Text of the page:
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"Multistep" electricity pricing for residential users: A case study of China.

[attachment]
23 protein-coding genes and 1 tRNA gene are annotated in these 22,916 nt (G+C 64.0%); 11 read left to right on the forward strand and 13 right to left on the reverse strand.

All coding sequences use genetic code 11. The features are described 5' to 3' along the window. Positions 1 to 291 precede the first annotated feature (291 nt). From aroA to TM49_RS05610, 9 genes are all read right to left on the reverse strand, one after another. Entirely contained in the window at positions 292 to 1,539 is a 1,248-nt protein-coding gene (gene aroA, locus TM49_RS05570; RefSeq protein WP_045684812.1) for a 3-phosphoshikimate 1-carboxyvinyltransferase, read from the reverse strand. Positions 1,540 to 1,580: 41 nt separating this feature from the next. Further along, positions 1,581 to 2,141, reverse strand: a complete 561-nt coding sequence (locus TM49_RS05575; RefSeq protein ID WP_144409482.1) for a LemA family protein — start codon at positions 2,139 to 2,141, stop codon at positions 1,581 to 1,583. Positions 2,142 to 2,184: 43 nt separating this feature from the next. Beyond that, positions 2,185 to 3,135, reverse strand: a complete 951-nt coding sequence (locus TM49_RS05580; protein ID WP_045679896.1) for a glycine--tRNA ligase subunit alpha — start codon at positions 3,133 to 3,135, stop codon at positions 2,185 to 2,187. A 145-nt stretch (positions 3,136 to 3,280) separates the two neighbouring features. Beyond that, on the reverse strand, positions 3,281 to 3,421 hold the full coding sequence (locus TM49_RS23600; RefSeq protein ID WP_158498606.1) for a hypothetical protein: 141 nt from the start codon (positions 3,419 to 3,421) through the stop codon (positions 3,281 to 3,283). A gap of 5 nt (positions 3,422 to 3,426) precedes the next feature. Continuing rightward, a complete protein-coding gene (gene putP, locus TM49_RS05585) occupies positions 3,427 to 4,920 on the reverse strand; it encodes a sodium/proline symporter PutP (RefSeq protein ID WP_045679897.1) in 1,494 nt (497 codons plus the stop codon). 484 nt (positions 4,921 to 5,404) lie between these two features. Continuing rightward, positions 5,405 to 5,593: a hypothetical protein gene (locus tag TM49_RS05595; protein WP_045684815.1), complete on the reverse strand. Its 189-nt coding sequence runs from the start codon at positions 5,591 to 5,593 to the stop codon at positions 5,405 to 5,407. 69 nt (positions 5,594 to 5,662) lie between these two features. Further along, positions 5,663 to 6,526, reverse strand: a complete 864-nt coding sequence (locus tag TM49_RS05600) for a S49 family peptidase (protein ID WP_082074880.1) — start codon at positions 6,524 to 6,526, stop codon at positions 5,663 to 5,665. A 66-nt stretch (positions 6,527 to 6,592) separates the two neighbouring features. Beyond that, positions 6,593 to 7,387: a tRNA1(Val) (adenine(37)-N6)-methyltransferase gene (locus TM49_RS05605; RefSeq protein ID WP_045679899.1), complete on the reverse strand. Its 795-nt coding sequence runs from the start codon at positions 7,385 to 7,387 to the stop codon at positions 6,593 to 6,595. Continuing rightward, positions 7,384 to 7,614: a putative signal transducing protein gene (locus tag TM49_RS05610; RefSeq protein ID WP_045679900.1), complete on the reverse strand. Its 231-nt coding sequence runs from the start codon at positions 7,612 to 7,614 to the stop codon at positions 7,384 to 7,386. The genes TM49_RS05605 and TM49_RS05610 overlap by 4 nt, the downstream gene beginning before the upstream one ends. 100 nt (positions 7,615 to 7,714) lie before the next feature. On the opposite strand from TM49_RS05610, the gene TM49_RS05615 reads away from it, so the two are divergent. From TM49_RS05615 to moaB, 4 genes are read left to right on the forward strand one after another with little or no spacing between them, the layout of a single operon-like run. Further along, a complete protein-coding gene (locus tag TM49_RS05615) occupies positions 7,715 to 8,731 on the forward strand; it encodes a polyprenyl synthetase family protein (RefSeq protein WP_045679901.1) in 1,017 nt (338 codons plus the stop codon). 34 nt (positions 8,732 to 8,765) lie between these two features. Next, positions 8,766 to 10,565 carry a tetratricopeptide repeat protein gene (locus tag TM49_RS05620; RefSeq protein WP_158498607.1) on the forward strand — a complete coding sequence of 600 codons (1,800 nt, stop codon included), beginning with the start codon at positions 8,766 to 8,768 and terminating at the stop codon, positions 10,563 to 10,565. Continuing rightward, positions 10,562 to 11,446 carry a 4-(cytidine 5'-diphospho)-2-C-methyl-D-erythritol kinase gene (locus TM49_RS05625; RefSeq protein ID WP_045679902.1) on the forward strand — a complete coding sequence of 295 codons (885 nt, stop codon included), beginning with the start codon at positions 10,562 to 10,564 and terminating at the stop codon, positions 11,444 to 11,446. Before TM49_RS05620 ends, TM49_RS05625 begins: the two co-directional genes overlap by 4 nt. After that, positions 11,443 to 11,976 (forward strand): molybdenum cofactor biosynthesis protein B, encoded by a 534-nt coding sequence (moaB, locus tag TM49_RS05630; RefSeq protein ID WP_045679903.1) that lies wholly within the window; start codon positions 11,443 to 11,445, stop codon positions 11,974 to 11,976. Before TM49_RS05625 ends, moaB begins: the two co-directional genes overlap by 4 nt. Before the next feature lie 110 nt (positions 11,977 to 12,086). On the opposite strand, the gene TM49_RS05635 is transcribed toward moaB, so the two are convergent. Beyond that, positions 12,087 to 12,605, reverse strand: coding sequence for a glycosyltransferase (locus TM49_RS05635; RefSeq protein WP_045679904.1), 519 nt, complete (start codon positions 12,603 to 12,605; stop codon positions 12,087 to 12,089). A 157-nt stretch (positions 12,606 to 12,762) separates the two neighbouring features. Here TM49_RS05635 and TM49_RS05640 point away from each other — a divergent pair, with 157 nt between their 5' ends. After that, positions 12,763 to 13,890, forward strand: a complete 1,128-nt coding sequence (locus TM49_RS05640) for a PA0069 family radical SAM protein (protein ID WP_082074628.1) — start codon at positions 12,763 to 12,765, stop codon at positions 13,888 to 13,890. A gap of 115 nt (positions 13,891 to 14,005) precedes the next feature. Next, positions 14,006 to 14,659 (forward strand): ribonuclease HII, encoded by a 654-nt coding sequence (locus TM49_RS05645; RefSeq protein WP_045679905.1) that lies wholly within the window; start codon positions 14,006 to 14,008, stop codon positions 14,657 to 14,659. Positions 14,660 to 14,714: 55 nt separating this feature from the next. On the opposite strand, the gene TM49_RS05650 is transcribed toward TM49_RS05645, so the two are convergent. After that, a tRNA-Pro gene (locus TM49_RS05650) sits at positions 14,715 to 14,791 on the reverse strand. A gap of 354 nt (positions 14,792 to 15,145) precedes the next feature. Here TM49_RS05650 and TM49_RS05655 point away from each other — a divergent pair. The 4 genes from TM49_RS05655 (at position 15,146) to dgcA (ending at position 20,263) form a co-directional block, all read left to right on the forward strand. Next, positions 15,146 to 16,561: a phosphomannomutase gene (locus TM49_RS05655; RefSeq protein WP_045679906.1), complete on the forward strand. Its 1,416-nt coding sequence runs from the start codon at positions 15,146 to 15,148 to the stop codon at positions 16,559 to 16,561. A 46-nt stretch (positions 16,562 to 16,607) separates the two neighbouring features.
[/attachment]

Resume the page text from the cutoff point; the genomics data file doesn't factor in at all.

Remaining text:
Raisa Epikhina Lomonosov Moscow State University Over the past 2 decades Chinas electric power sector one of the largest and fastest growing in the world has experienced significant structural changes. Generation has been separated from transmission; there have been carried out several wholesale market experiments; certain industrial consumers have been allowed to purchase electricity directly from power generators. However Chinas electricity pricing policy for residential users has remained practically unchanged. As of now, tariff for this group of consumers is still regulated by the Government and kept at a relatively low level by means of cross-subsidization. It also remains undifferentiated, so all residential consumers are eligible for discounted prices regardless of their income and total amount of electricity they use. Needless to say that this pricing policy fails to ensure sufficient flow of financial resources to power producers, hinders implementation of market reforms in electricity industry and creates no incentives for energy conservation in the household sector. [4, 7, 8] Multistep (or multitier) electricity pricing is a new form of billing that is expected to solve most of the above mentioned problems. According to the 12-th five-year plan (2011-2015), China is to carry out a reform in order to divide the existing tariff for residential users into 3 levels (preferential price, regular price and penal price) depending on the amount of electricity consumed. [2, 6] The basic principle of the reform is The less electricity you use, the less you pay. The aim of the reform is to encourage energy conservation and support the poor by providing them with electricity at a low price, while punishing those who do not save energy by making them pay a higher price for extra electricity they use. [3] At the same time the Government encourages adoption of the "time of use tariff" policy in order to transfer electricity consumption from peak load to valley load through price signals. Multistep electricity pricing has already been tested in three Chinese provinces. The results of the experiment, however, show that the reform has certain weak points. For instance, it does not take into account such important factors as seasonality, climate differences between southern and northern regions, differences in the level of income in cities and villages, total amount of residents in a household, as well as electricity consumption for water heating. As of now, the reform is being revised by the National Development and Reform Commission (NDRC) and is to come into effect until 2015. [1, 5] While this reform alone will not eliminate cross-subsidization and regulation of electricity pricing, it will allow the Chinese Government to gradually raise power tariff for residential users, channel subsidies to the poor, promote energy conservation and possibly predetermine further market reforms in the sector. References Guojia fazhan gaige wei gongbu jumin jieti dianjia zhenfqiu yijian qinkuang (On public discussion of the Guidance on introduction of multistep electricity pricing for residential consumers issued by NDRC). NDRC, 2010. 2. Guomin jingji he shehui fazhan di shier ge wunian guihua gangyao. (Peoples economy and social development 12th five-year plan outline), The Central Peoples Government of the Peoples Republic of China. 3. Jieti dianjia ruhe xunmi heli jieti (How to find optimal [price] levels for multistep tariffs). China electricity industry news network. 8_317003.htm 4. Lin Boqiang, Jiang Zhujun, Lin Jing., 2009. You mubiao de dianjia butie youzhu yu nengyuan gongping he xiaolv (Targeted electricity subsidies promote fair and efficient [distribution of] energy). Jinrong yanjiu (Journal of Financial Research) 11, 1-18. 5. Ma Hongman, 2010. Renmin ribao renmin shiping: jieti dianjia ruhe daxiao gongzhong yilv (Peoples opinion: How to dispel peoples doubts over multistep electricity pricing), Renmin ribao (Peoples Daily), October 11. 6. NDRC, 2010. Guanyu jumin shenghuo yongdian shixing jieti dianjia de zhidao yijian (zhengqiu yijian gao). (Guidelines on the introduction of multistep electricity pricing for residential consumers (project for public discussion). 374091.htm 7. Zhu Chengzhan, 2009. Guanyu dianjia jiegou zhong de jiaocha butie wenti (On cross-subsidization in the structure of electricity tariffs), Zhongguo dianli bao (China Electricity Newspaper), July 27, 4. 8. Zhu Chengzhan, 2010. Guanyu woguo shixing jieti dianjia de jianyi he shexiang (Proposals and ideas on promotion of multistep electricity pricing in China). Zhongwai nengyuan (Sino-Global Energy) 5, 13-17. 1.